- Subjecting the victim to psychological aggression
- Intimidating, controlling, or threatening behavior, including cyber harassment
- Depriving the victim of basic necessities or committing financial exploitation
- Causing dependence, confinement, or isolation of the victimized party
- Controlling or monitoring the victim’s travel, communications, or daily behavior or that of their children
- Dragging the victim through abusive litigation to exhaust their resources
Effects of Emotional Abuse on Divorce
While the exact effects of emotional abuse will vary based on the unique circumstances of each couple’s divorce, there are common ways that emotional abuse can impact divorcing couples, including:
When determining child custody, the court's primary concern is the best interests of the child. Emotional abuse, which can have lasting negative effects on a child's well-being and development, is a crucial factor in determining custody arrangements. Such abuse can influence child custody decisions by:
- Impeding parents’ ability to co-parent effectively
- Imposing a strain on the parent-child relationship
- Jeopardizing children’s emotional stability and safety
- Having negative effects on the child’s mental and physical well-being
A history of spousal or child abuse can have significant impacts on divorce decisions, particularly child custody, in Washington family courts. If victims can successfully prove that such abuse occurred, regardless of its type, custody will likely be awarded solely to the non-offending parent, so long as the judge deems this to be in the child’s best interests going forward.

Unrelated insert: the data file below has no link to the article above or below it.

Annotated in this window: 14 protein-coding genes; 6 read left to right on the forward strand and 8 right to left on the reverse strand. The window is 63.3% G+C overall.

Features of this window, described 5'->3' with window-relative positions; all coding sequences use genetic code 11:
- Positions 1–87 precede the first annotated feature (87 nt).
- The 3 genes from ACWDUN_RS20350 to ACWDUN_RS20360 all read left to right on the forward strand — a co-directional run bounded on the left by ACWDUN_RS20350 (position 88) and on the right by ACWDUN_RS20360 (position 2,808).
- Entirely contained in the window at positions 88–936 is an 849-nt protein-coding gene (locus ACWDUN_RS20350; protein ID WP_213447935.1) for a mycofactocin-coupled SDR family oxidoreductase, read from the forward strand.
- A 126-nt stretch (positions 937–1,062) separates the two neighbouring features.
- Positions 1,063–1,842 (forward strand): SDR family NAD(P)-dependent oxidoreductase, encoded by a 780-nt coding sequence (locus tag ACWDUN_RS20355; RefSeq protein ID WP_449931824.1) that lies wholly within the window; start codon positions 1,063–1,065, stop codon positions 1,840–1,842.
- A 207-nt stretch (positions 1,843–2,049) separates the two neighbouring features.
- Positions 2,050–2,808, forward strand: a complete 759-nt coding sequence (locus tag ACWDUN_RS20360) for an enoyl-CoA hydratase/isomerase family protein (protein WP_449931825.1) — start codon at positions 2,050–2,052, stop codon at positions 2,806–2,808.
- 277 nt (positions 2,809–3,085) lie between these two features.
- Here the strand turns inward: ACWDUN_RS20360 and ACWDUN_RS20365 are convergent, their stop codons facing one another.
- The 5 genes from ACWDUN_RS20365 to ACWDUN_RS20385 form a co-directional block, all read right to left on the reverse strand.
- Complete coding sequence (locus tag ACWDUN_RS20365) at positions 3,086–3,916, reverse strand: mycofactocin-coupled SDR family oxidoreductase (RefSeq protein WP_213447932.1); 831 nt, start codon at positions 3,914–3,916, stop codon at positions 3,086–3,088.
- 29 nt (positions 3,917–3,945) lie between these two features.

Washington state law honors a no-fault divorce principle, meaning that victims of abuse do not need a specific reason to file for divorce. Nonetheless, if there is evidence of emotional abuse, it can have implications on property division. As an equitable distribution state, Washington permits courts to take a wide variety of factors into account when determining divorce settlements. This includes how spousal abuse and domestic violence impact victimized spouses.
To promote financial independence and recovery for the abused partner, the judge may see fit to award them more property and assets in the divorce settlement to make up for the hardships caused by emotional or economic abuse, affecting the distribution of property, debt, and other resources. Once emotional abuse is proven, the judge can typically award more marital property to the non-offending spouse.
Emotional abuse can significantly affect spousal maintenance (also known as spousal support or alimony) in a Washington divorce. As a no-fault divorce state, Washington generally doesn’t consider marital misconduct when granting alimony, but divorces entailing any history of domestic violence—including emotional abuse—can be taken into account when determining spousal maintenance and related financial matters during divorce.
Given that emotional abuse and other forms of domestic violence can have direct impacts on the economic realities of a divorce, the need for fair and just spousal maintenance is especially crucial. This is particularly true if the spouse who has experienced the abuse can prove that it caused them financial hardships, as evidence of emotional or financial abuse in marriage can result in greater awards for spousal maintenance and alimony.
Experienced Representation for Life’s Toughest Seasons
For over three decades, McKinley Irvin has established a legacy of success in navigating our clients through some of life’s most difficult challenges. We are committed to protecting what our clients value the most. Call 206-397-0399 to request a consultation with a knowledgeable family lawyer in Washington.